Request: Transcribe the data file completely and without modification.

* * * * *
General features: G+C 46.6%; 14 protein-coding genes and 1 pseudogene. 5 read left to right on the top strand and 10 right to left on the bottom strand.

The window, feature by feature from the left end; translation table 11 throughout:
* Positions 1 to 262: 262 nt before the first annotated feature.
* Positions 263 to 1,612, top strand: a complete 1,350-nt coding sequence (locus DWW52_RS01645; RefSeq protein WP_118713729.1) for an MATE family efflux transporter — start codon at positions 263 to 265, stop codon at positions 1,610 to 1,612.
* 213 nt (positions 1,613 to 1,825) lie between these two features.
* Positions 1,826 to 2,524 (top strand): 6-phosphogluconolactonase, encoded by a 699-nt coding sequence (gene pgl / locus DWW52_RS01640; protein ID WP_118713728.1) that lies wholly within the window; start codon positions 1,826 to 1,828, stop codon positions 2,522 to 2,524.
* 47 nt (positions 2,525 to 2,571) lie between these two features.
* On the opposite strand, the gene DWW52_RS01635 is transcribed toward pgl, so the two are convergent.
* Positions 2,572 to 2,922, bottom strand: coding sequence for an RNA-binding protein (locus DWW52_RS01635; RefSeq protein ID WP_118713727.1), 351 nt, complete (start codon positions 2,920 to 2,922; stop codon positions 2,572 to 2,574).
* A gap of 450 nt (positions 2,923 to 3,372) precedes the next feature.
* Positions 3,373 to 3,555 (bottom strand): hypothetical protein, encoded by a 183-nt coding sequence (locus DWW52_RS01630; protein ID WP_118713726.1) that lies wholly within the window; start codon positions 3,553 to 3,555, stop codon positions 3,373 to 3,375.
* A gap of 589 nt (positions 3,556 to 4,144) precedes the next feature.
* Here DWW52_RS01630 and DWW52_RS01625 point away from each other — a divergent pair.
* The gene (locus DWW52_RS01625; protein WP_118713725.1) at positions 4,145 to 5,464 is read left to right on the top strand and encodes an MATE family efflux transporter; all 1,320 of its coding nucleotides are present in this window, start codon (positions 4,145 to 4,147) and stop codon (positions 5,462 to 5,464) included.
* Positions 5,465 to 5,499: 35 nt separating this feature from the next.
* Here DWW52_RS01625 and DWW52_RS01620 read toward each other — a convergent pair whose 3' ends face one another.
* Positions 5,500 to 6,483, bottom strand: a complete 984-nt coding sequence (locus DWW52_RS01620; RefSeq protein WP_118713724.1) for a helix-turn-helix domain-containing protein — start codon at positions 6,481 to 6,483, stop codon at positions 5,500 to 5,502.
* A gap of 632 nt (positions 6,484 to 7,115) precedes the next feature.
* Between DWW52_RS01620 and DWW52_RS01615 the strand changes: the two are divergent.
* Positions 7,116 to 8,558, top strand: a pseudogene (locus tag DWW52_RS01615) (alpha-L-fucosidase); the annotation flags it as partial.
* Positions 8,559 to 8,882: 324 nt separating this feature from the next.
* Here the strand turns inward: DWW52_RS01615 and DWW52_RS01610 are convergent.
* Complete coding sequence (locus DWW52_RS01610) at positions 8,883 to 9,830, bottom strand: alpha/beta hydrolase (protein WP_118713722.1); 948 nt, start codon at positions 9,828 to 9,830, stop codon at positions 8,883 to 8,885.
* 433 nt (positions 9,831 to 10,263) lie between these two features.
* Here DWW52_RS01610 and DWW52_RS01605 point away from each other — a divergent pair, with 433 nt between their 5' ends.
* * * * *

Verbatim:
General features: G+C 46.6%; 14 protein-coding genes and 1 pseudogene. 5 read left to right on the top strand and 10 right to left on the bottom strand.

The window, feature by feature from the left end; translation table 11 throughout:
* Positions 1 to 262: 262 nt before the first annotated feature.
* Positions 263 to 1,612, top strand: a complete 1,350-nt coding sequence (locus DWW52_RS01645; RefSeq protein WP_118713729.1) for an MATE family efflux transporter — start codon at positions 263 to 265, stop codon at positions 1,610 to 1,612.
* 213 nt (positions 1,613 to 1,825) lie between these two features.
* Positions 1,826 to 2,524 (top strand): 6-phosphogluconolactonase, encoded by a 699-nt coding sequence (gene pgl / locus DWW52_RS01640; protein ID WP_118713728.1) that lies wholly within the window; start codon positions 1,826 to 1,828, stop codon positions 2,522 to 2,524.
* 47 nt (positions 2,525 to 2,571) lie between these two features.
* On the opposite strand, the gene DWW52_RS01635 is transcribed toward pgl, so the two are convergent.
* Positions 2,572 to 2,922, bottom strand: coding sequence for an RNA-binding protein (locus DWW52_RS01635; RefSeq protein ID WP_118713727.1), 351 nt, complete (start codon positions 2,920 to 2,922; stop codon positions 2,572 to 2,574).
* A gap of 450 nt (positions 2,923 to 3,372) precedes the next feature.
* Positions 3,373 to 3,555 (bottom strand): hypothetical protein, encoded by a 183-nt coding sequence (locus DWW52_RS01630; protein ID WP_118713726.1) that lies wholly within the window; start codon positions 3,553 to 3,555, stop codon positions 3,373 to 3,375.
* A gap of 589 nt (positions 3,556 to 4,144) precedes the next feature.
* Here DWW52_RS01630 and DWW52_RS01625 point away from each other — a divergent pair.
* The gene (locus DWW52_RS01625; protein WP_118713725.1) at positions 4,145 to 5,464 is read left to right on the top strand and encodes an MATE family efflux transporter; all 1,320 of its coding nucleotides are present in this window, start codon (positions 4,145 to 4,147) and stop codon (positions 5,462 to 5,464) included.
* Positions 5,465 to 5,499: 35 nt separating this feature from the next.
* Here DWW52_RS01625 and DWW52_RS01620 read toward each other — a convergent pair whose 3' ends face one another.
* Positions 5,500 to 6,483, bottom strand: a complete 984-nt coding sequence (locus DWW52_RS01620; RefSeq protein WP_118713724.1) for a helix-turn-helix domain-containing protein — start codon at positions 6,481 to 6,483, stop codon at positions 5,500 to 5,502.
* A gap of 632 nt (positions 6,484 to 7,115) precedes the next feature.
* Between DWW52_RS01620 and DWW52_RS01615 the strand changes: the two are divergent.
* Positions 7,116 to 8,558, top strand: a pseudogene (locus tag DWW52_RS01615) (alpha-L-fucosidase); the annotation flags it as partial.
* Positions 8,559 to 8,882: 324 nt separating this feature from the next.
* Here the strand turns inward: DWW52_RS01615 and DWW52_RS01610 are convergent.
* Complete coding sequence (locus DWW52_RS01610) at positions 8,883 to 9,830, bottom strand: alpha/beta hydrolase (protein WP_118713722.1); 948 nt, start codon at positions 9,828 to 9,830, stop codon at positions 8,883 to 8,885.
* 433 nt (positions 9,831 to 10,263) lie between these two features.
* Here DWW52_RS01610 and DWW52_RS01605 point away from each other — a divergent pair, with 433 nt between their 5' ends.